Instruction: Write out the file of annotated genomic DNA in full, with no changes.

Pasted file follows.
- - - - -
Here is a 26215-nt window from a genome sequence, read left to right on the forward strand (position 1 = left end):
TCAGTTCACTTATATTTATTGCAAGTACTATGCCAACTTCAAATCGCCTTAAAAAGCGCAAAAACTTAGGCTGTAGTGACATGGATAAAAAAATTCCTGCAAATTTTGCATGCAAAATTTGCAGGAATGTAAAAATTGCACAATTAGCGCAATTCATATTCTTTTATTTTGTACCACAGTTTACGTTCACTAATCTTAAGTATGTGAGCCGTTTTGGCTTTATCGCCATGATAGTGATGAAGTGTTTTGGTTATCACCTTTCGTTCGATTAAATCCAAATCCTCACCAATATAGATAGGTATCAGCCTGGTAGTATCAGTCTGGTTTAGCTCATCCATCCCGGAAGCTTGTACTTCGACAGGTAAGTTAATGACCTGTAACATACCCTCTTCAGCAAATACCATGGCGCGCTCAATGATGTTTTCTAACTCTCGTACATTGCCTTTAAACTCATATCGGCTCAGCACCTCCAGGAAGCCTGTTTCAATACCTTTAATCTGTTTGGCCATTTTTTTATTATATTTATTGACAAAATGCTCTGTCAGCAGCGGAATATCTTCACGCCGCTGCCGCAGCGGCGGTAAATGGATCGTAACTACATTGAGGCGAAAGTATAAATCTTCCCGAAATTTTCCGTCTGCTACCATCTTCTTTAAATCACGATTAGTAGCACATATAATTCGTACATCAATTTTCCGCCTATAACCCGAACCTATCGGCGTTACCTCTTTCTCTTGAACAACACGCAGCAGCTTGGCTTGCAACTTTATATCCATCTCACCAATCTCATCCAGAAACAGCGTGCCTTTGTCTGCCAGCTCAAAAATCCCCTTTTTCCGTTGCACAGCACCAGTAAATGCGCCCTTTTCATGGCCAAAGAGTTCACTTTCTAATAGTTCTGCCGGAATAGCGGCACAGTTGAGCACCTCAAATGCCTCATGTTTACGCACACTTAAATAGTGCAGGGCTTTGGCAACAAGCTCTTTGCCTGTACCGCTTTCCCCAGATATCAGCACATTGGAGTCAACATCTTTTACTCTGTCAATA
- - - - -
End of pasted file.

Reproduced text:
Here is a 26215-nt window from a genome sequence, read left to right on the forward strand (position 1 = left end):
TCAGTTCACTTATATTTATTGCAAGTACTATGCCAACTTCAAATCGCCTTAAAAAGCGCAAAAACTTAGGCTGTAGTGACATGGATAAAAAAATTCCTGCAAATTTTGCATGCAAAATTTGCAGGAATGTAAAAATTGCACAATTAGCGCAATTCATATTCTTTTATTTTGTACCACAGTTTACGTTCACTAATCTTAAGTATGTGAGCCGTTTTGGCTTTATCGCCATGATAGTGATGAAGTGTTTTGGTTATCACCTTTCGTTCGATTAAATCCAAATCCTCACCAATATAGATAGGTATCAGCCTGGTAGTATCAGTCTGGTTTAGCTCATCCATCCCGGAAGCTTGTACTTCGACAGGTAAGTTAATGACCTGTAACATACCCTCTTCAGCAAATACCATGGCGCGCTCAATGATGTTTTCTAACTCTCGTACATTGCCTTTAAACTCATATCGGCTCAGCACCTCCAGGAAGCCTGTTTCAATACCTTTAATCTGTTTGGCCATTTTTTTATTATATTTATTGACAAAATGCTCTGTCAGCAGCGGAATATCTTCACGCCGCTGCCGCAGCGGCGGTAAATGGATCGTAACTACATTGAGGCGAAAGTATAAATCTTCCCGAAATTTTCCGTCTGCTACCATCTTCTTTAAATCACGATTAGTAGCACATATAATTCGTACATCAATTTTCCGCCTATAACCCGAACCTATCGGCGTTACCTCTTTCTCTTGAACAACACGCAGCAGCTTGGCTTGCAACTTTATATCCATCTCACCAATCTCATCCAGAAACAGCGTGCCTTTGTCTGCCAGCTCAAAAATCCCCTTTTTCCGTTGCACAGCACCAGTAAATGCGCCCTTTTCATGGCCAAAGAGTTCACTTTCTAATAGTTCTGCCGGAATAGCGGCACAGTTGAGCACCTCAAATGCCTCATGTTTACGCACACTTAAATAGTGCAGGGCTTTGGCAACAAGCTCTTTGCCTGTACCGCTTTCCCCAGATATCAGCACATTGGAGTCAACATCTTTTACTCTGTCAATA